A Sept. 13 communique on a new high-level dialogue between Canada and China showed Jean and his Chinese counterpart, Wang Yongqing, agreed to “start discussions on an extradition treaty and a transfer of offenders treaty.”
While China has repeatedly asked Canada for an extradition treaty in the past, according to sources, it’s the first time that Canada has publicly indicated a “discussion.”
A former advisor to Harper said that’s the important distinction to make, because a public mention of a treaty — even if it’s not a formal “negotiation” — means that bureaucrats in the foreign department will start mobilizing to make it happen, in case a ministerial directive comes down.
“We still haven’t had a clarification or an explanation from the government on why they’re doing this, whether there were strings attached,” said Conservative foreign affairs critic Peter Kent, noting the extradition treaty news came on the heels of China’s release of jailed Canadian Kevin Garratt.
Supplied family photo
Supplied family photoKevin and Julie Garratt embrace at Vancouver airport following his return to Canada
“It doesn’t make sense to negotiate a formal treaty if some of the people that are probably on the China wish list could very well be subject to either capital punishment or imprisonment,” he said.
Kent admitted “we know there have been transfers” in the past, but he said “they took place only after full and complete investigation of the circumstances and the allegations … I’m sure that for every return that was granted there may have been any number of requests that weren’t granted.”
“There could be some benefits to a well-negotiated extradition agreement that would allow Canada to remove people who it’s not in our interest to have in Canada, while living up to our human rights obligations with respect to execution and torture,” said Phil Calvert, most recently the ambassador to Thailand, who worked on Chinese issues for more than 15 years within the Global Affairs department, including while being posted to Beijing.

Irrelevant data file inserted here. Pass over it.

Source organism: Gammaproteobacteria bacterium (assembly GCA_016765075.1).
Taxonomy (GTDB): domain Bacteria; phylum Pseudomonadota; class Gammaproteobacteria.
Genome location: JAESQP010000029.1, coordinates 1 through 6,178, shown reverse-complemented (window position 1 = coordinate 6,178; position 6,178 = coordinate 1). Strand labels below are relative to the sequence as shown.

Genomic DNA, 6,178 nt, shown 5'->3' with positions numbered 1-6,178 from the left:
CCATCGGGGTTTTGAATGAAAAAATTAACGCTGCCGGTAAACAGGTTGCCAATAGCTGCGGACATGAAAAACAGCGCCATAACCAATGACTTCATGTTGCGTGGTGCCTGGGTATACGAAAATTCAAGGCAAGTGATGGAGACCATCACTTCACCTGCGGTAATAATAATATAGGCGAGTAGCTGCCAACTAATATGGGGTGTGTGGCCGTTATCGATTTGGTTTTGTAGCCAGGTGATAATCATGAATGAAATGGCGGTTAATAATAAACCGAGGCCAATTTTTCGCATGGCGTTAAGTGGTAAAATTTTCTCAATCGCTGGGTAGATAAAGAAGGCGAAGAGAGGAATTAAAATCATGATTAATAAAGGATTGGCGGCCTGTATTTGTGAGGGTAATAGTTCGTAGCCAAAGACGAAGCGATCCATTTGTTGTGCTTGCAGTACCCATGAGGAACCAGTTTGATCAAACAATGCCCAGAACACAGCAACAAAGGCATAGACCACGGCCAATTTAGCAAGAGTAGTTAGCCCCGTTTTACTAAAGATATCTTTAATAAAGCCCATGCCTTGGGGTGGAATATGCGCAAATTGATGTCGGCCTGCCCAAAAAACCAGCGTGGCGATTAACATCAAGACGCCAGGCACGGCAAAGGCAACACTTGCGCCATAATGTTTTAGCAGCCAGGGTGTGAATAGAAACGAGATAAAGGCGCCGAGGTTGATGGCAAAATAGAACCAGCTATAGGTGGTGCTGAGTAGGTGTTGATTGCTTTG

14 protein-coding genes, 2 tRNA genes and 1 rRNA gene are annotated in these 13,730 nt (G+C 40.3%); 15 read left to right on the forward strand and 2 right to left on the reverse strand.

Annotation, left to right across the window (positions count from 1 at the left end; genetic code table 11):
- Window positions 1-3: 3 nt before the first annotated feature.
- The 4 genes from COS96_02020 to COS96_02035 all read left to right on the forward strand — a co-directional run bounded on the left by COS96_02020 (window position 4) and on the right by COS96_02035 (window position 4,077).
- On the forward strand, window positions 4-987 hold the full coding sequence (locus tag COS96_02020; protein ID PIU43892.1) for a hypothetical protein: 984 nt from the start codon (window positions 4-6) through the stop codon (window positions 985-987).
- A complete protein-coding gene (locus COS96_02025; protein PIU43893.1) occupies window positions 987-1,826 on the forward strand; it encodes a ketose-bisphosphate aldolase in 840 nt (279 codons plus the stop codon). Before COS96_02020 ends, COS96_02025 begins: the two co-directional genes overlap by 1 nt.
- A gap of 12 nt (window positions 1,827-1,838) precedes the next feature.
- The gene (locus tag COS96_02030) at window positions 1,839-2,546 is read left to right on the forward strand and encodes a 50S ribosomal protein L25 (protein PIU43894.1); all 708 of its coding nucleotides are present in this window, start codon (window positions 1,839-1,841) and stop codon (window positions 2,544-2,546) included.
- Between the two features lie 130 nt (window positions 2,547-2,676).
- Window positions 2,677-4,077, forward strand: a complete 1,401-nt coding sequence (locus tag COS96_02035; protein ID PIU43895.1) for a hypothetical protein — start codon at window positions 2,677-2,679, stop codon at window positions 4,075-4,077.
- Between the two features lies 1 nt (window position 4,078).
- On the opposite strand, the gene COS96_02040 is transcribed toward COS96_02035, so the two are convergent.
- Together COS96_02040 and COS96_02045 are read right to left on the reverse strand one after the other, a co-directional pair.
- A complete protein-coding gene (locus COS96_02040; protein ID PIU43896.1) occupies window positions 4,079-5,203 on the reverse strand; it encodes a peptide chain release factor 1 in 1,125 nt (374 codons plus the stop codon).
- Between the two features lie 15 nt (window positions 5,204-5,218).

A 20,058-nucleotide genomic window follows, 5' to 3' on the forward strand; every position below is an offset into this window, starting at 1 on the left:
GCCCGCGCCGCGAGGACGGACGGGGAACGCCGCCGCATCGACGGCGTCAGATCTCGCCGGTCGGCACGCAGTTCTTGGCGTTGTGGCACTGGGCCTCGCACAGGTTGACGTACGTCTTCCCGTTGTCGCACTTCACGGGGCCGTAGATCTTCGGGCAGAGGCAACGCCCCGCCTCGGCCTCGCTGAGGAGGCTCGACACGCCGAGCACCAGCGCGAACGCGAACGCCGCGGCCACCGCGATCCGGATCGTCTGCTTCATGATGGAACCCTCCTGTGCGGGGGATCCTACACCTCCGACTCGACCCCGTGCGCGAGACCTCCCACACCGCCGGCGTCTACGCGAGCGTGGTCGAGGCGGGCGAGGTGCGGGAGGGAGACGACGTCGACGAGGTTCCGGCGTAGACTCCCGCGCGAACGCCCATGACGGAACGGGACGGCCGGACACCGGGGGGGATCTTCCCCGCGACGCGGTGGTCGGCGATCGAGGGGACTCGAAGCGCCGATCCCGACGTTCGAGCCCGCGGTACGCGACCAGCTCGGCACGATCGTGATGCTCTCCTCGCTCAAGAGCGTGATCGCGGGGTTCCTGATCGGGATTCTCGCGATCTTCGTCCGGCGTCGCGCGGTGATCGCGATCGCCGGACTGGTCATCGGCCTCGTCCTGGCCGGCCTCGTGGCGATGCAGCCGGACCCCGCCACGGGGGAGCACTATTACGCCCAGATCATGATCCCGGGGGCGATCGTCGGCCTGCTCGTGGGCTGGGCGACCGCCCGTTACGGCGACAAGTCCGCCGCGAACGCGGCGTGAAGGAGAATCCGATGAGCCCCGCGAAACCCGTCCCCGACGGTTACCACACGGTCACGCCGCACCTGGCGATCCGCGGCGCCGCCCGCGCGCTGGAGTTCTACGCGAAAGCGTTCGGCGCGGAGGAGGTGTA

Noting that Canada already extradites people to China and negotiates the terms of those transfers each time, Calvert suggested a treaty could put a better framework in place for managing those removals and could include mechanisms to monitor the treatment of prisoners after they are returned.
“We have good negotiators in Canada, we have good legal people in the government of Canada who understand this very well, good people with China experience,” Calvert said. “They will negotiate a good agreement, or it won’t happen.”
Calvert added that other countries would be “much more suspicious” of China if it didn’t live up to promises within a treaty. It would start to face immense difficulty getting extraditions not only from Canada but from other like-minded countries, too. “It would really not be in China’s interest to violate these obligations.”
It would really not be in China’s interest to violate these obligations
Dorion said the Canadian government doesn’t make extradition decisions lightly. People’s fugitive status must be proven, including with such documents as police reports and court records. Whether in the context of an extradition treaty or not, people cannot be sent back to a country unless the crime exists in both legal systems. They always have access to appeal processes and “pre-removal risk assessment” is in place to ensure “people in need of protection are not removed.”
That means a Chinese person could not be sent back to China for speaking out against the government, for example, because human rights are protected under Canadian law.
Gordon Houlden, director of the China Institute at the University of Alberta, said that although he is skeptical a deal can be negotiated, “the volume of cases warrants an extradition treaty.”
He said it’s possible to work on a case-by-case basis, but that’s more cumbersome than a treaty with an agreed-upon set of procedures.
Because the two legal systems are very different and Canadians are not confident in the Chinese judiciary, “I would not hold one’s breath for this agreement to be concluded,” Houlden said, calling it “a bridge too far.”
But he said Canada can use discussions to bring up other issues, short of a “proper” treaty.
“There is little risk in discussions,” Houlden concluded.